After we analyze and categorize potential risks, we’ll consider the materiality, or relevance, of our identified risks and the types of incidents that could result. We’ll be connecting how important our identified risks are to the potential losses and damages to vessels, cargoes, and the environment resulting from specific types of incidents. For example, if larger ships are carrying larger quantities of oil as fuel or cargo, then damage to a ship’s hull could spill more oil and result in greater potential environmental impacts.

Stay tuned for updates on our research over the next few months.

Megan Desillier, Seth Sivinski, and Nicole White are Master’s Candidates at the University of Washington (UW) in the School of Marine and Environmental Affairs working with faculty advisors Robert Pavia and Thomas M. Leschine. The team is researching emerging risks in marine transportation for the International Tanker Owner Pollution Federation (ITOPF) and is being provided additional assistance in their research from the National Oceanic and Atmospheric Administration (NOAA). The students are completing this research over the course of an academic year as part of the thesis/capstone requirement for the School of Marine and Environmental Affairs at the UW. Our team would like to thank our sponsor, ITOPF, as well as NOAA for providing additional assistance. To contact the authors, please email Robert Pavia at bobpavia@uw.edu.

The views expressed in this post reflect those of the authors and do not necessarily reflect the official views of NOAA or the U.S. federal government.

Photo of Pasha Bulker courtesy of Tim J. Keegan and used under Creative Commons Attribution-Share Alike 2.0 Generic license.


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Why Is It So Hard to Count the Number of Animals Killed by Oil Spills?

Dead bird covered in oil next to spill containment boom on a beach.

Many animals directly killed by oil spills will never be found at all for a number of reasons. Even if people can find a dead animal carcass, it might be too decomposed to tell if oil killed it. (Department of Interior)

After an oil spill along the coast, the impacts might appear to be pretty obvious: oil on beaches, dead birds, oil-coated otters. When conducting a Natural Resource Damage Assessment, it’s our job to measure those environmental impacts and determine what kind of restoration—and how much—is needed to make up for those impacts.

But in general we don’t base those calculations solely on how many animals were observed dead on shorelines, because that would drastically underestimate the total number of animals killed by an oil spill.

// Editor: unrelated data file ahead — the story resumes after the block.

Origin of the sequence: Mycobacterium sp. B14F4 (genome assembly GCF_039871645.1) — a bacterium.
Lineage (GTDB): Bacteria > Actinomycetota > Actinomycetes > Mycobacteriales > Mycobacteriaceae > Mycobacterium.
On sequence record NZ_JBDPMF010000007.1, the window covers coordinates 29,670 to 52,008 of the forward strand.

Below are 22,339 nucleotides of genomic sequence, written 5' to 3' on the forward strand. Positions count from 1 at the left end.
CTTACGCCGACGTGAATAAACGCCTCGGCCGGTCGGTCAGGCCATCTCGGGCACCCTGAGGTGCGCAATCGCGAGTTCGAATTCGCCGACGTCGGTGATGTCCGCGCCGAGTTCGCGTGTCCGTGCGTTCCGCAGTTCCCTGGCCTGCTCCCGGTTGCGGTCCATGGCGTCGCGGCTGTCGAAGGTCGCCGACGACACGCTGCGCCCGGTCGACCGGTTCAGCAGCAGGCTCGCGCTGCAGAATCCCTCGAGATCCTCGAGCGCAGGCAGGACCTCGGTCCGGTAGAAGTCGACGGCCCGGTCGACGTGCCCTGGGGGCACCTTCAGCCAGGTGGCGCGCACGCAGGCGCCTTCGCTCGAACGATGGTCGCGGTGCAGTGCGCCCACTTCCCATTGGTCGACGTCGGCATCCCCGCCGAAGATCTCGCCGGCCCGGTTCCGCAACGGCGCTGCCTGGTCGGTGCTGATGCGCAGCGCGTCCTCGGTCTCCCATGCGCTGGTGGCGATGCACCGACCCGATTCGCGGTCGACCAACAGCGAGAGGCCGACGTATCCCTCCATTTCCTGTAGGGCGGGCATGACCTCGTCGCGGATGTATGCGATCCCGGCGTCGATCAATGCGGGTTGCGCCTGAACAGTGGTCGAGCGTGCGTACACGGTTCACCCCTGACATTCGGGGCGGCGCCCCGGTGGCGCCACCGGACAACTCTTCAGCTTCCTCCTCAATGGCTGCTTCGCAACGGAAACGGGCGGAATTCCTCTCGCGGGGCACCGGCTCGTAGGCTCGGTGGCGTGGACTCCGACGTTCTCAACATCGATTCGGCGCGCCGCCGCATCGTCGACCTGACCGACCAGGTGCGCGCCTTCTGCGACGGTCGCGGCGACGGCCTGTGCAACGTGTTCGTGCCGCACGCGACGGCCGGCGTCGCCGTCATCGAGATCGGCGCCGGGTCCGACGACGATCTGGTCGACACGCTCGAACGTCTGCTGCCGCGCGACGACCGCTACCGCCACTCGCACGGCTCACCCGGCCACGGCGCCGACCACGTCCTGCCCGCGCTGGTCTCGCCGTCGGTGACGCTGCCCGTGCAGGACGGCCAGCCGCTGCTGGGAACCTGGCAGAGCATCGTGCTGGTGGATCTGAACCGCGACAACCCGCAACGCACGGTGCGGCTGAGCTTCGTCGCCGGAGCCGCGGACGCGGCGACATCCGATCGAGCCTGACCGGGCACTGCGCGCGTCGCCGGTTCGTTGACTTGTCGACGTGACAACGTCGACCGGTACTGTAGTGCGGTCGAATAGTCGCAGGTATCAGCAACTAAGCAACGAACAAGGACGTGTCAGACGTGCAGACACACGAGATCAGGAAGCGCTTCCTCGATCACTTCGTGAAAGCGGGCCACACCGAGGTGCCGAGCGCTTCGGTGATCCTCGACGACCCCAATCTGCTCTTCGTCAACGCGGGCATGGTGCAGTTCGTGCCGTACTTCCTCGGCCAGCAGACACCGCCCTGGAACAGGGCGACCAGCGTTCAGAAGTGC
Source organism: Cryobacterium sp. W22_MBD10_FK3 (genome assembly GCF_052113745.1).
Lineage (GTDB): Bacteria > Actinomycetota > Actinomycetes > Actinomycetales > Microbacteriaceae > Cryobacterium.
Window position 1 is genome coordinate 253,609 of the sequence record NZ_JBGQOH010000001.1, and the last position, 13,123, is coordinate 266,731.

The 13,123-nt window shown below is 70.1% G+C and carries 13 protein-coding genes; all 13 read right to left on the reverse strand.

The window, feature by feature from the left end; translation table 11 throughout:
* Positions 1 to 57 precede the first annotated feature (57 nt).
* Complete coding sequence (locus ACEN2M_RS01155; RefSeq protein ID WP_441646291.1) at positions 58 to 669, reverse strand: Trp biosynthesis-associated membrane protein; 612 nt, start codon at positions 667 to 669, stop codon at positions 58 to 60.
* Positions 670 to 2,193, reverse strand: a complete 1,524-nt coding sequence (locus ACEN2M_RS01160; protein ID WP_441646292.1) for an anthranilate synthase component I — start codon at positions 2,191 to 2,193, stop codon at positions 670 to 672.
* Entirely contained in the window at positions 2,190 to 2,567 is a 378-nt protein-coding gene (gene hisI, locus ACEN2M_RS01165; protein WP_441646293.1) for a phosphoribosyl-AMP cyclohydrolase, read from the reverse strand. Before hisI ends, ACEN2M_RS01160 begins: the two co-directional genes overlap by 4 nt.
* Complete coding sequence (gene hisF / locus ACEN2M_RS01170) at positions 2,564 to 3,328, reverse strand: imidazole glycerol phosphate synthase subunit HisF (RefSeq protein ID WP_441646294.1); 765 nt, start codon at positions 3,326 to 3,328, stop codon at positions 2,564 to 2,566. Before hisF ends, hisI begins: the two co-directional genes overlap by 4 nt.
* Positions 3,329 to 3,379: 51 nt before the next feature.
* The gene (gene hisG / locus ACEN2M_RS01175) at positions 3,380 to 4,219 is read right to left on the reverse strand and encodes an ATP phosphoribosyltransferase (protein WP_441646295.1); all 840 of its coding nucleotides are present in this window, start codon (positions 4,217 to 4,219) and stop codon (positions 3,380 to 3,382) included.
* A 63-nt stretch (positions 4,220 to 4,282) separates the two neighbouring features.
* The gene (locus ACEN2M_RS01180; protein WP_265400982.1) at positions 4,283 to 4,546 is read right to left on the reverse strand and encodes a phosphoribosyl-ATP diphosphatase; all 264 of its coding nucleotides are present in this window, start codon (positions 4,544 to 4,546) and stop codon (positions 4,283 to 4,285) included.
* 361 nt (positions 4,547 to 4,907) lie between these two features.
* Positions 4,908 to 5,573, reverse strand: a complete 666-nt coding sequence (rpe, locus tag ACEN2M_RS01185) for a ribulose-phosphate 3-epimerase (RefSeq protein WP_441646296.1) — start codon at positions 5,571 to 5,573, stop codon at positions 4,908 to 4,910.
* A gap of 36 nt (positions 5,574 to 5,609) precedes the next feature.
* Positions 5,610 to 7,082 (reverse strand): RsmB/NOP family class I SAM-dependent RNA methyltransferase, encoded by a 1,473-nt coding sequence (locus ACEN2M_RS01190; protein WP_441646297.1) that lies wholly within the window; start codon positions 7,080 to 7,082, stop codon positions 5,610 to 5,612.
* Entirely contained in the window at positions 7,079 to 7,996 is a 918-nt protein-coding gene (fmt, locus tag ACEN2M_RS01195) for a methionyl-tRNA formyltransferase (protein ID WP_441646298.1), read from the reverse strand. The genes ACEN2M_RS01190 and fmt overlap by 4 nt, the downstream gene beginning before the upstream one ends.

Why?

Well, for starters, the length of shoreline where animals might wash up could be very long, isolated, or otherwise difficult to survey. For a large oil spill, imagine trying to study a place as expansive as the Gulf of Mexico. This body of water covers roughly 600,000 square miles and borders five states. Also, significant portions of the shore are wetlands with convoluted shorelines that make searching and finding animals much more difficult than on sandy beaches.

Let Me Count the Ways

Scientists records data on a dead dolphin on a beach.

Oil spills can have indirect effects that don’t necessarily kill animals and plants, at least, not right away, but those impacts can lead to death and health and reproductive problems months or years later. (Credit: Louisiana Department of Fisheries and Wildlife)

Trying to determine the total number of animals that died because of an oil spill offers multiple challenges. Quantifying these impacts to wildlife relies in part on people being able to find, record, and sometimes take samples of dead animal carcasses across an extended distance and length of time.

They then would need to tie those deaths to a particular oil spill, which is part of our responsibility as we assess the environmental harm after a spill. It’s also complicated by the fact that animals die every day for many reasons other than oil spills, due to changes in weather, food supplies, predation, background pollution, and disease.

This difficult undertaking has numerous limitations, and as a result, relying on counts of animal deaths alone can drastically underestimate the actual harm caused by a spill.